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Nigerian agritech startup Releaf secures $4.2M to scale its food processing technology – TechCrunch

The distance between their farms and the closest processor is essential for smallholder farmers who want to course of their crops. And although Nigeria’s food processing methods have a eager resemblance to the West with respect to huge factories and large economies of scale in high-demand cities, farmers nonetheless endure from poor logistics networks.

With distance and logistics issues, farmers’ crops can go dangerous and when factories purchase them, it impacts their processing yields and worth. Farmers, witnessing post-harvest loss, additionally receives a commission much less and miss the chance to spend money on their crops manufacturing.

Nigerian agritech startup Releaf is fixing this by constructing proprietary {hardware} and software program options to make these farmers and food factories extra environment friendly and worthwhile. Today, the corporate is asserting that it has raised $2.7 million in seed and grants in the direction of this effort.

Pan-African centered enterprise capital corporations Samurai Incubate Africa, Future Africa and Consonance Investment Managers led the spherical. Individual buyers like Stephen Pagliuca, the chairman of Bain Capital and Justin Kan of Twitch additionally participated.

In addition to the seed spherical, the agritech startup secured  $1.5 million in grants from The Challenge Fund for Youth Employment (CFYE) and USAID.

Founded by Ikenna Nzewi and Uzoma Ayogu, Releaf focuses on worth chains the place smaller factories are arrange close to smallholder farmers. This permits them to get higher processing yields and fewer logistics prices; in the long run, the farmer has extra money to work with.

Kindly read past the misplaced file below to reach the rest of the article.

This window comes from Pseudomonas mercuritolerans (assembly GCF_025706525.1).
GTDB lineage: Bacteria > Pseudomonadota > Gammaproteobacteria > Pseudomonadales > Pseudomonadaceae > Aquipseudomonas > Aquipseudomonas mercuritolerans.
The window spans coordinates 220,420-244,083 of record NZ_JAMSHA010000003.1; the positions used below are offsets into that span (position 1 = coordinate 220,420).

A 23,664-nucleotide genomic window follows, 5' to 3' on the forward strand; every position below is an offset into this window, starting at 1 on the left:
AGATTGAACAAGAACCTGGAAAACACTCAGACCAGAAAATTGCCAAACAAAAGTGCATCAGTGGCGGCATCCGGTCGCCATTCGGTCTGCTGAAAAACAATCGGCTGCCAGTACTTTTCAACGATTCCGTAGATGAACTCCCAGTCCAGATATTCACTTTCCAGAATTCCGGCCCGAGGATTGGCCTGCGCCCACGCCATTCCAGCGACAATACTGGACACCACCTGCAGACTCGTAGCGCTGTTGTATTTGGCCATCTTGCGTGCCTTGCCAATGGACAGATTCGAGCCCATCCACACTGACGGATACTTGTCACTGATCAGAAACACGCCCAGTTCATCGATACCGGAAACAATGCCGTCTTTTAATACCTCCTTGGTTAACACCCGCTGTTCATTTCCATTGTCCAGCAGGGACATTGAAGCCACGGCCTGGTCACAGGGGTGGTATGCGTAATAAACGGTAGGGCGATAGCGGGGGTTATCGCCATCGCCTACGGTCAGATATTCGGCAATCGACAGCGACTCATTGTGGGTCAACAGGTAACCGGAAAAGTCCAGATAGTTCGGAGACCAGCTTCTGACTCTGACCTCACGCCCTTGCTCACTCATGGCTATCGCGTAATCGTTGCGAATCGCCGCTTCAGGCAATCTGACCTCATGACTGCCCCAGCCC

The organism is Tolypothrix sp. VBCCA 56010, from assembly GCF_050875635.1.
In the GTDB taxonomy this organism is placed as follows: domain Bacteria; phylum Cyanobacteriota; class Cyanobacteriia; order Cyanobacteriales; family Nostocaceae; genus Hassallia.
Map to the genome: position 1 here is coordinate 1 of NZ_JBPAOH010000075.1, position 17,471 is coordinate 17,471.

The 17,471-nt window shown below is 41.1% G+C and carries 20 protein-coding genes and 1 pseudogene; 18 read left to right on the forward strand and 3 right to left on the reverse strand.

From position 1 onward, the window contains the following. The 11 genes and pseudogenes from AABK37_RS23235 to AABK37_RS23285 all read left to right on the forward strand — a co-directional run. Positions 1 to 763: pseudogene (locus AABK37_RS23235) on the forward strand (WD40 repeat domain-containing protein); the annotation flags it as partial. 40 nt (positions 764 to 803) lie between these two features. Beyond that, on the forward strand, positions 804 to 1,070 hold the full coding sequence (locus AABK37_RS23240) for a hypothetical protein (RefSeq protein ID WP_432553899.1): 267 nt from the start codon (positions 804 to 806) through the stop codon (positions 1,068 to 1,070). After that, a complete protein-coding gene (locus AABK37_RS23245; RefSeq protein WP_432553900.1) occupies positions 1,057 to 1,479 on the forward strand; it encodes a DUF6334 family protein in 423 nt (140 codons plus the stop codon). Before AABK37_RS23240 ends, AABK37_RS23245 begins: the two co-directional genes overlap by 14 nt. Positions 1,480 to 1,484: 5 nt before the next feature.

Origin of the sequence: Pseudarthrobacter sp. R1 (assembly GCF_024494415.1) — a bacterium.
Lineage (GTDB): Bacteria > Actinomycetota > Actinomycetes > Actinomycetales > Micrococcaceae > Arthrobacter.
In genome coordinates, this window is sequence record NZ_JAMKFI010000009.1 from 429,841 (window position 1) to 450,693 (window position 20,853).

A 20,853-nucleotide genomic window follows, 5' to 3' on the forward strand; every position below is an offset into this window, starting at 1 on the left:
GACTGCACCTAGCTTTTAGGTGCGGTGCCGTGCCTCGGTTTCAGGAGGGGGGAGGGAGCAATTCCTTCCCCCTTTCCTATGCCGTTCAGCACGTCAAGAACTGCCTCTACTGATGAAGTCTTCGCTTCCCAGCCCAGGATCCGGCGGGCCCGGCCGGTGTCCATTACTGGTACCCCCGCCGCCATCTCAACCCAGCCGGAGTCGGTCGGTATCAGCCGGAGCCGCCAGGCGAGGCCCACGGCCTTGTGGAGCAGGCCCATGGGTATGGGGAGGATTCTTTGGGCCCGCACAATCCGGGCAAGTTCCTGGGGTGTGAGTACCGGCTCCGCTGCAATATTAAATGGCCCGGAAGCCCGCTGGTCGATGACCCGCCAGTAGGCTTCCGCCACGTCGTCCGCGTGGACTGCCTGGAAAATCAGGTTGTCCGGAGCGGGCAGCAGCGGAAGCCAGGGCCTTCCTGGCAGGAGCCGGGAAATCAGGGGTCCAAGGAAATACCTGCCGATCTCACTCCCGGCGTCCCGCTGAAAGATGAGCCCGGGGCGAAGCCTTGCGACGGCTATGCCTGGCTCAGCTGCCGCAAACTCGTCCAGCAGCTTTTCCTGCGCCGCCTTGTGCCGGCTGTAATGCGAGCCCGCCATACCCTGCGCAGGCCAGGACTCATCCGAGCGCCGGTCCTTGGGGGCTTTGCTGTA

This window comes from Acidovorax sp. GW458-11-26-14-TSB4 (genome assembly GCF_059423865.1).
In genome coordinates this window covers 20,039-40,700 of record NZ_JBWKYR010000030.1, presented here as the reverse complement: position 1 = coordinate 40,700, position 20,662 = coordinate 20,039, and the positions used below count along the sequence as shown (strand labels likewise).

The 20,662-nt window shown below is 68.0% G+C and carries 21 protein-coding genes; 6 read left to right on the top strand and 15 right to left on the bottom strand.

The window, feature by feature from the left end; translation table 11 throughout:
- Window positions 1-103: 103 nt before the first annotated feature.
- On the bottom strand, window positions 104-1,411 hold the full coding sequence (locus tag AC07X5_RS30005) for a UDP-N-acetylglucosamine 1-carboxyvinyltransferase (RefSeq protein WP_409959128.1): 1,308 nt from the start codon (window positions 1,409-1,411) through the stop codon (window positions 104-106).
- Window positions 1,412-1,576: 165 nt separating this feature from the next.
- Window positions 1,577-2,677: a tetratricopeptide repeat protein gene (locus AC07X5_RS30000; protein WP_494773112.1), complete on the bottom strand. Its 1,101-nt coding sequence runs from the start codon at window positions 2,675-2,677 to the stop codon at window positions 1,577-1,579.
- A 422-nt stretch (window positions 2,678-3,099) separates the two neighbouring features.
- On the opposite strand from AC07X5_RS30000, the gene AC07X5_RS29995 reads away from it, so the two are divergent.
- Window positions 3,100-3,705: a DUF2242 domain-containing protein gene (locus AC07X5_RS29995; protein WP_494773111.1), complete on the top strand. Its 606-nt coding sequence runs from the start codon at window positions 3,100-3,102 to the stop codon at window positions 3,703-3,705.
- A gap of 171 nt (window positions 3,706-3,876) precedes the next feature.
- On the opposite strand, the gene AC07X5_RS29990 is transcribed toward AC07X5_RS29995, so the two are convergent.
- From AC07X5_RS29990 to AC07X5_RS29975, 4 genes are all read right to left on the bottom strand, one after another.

When the pair began the corporate in 2017, the thought behind Relead was not concrete but because the staff, primarily based within the U.S., had not found out product-market match.

First, it deliberate to enhance productiveness in Nigeria’s agricultural sector utilizing software program. Even after graduating from Y Combinator’s summer season batch that yr, Releaf toyed round with concepts round commerce finance and a market for consumers and sellers of agricultural merchandise.

The staff would get a clearer image of what it wished to construct when the founders moved again to Nigeria. The Americans of Nigerian descent toured throughout 20 states and studied completely different worth chains for crops recognizing inefficiencies that would be solved by technology.

“We took a much more broad approach to what the solution would be, but we really wanted to decide on a specific crop to work in. And we found that opportunity in the oil palm sector,” Nzewi mentioned to TechCrunch in an interview.

The oil palm market in Nigeria is a $3 billion one with over 4 million smallholder farmers cultivating farms the place these crops are planted.

These farmers drive 80% of the manufacturing of oil palm. But for the reason that business is sort of fragmented, they’ve many challenges processing the oil palm as a result of it’s a crop that requires critical processing energy to extract vegetable oil from it.


Image Credits: Releaf

Farmers sometimes undergo this course of through the use of rocks or inappropriate {hardware} — ineffective processes that lead to low-quality oil palm largely unfit as enter for high-quality vegetable oil manufacturing.

Nzewi says the staff noticed a chance and set out to construct a technology to assist farmers crack oil palm nuts. The outcome was Kraken, a proprietary patent-pending machine.

So right here’s how the corporate’s enterprise mannequin works. Releaf buys nuts from the farmers, then makes use of the Kraken to crack the nuts and crush the kernels into vegetable oil. Releaf then sells the vegetable oil to FMCG processors and native producers, primarily in Nigeria’s south-southern area.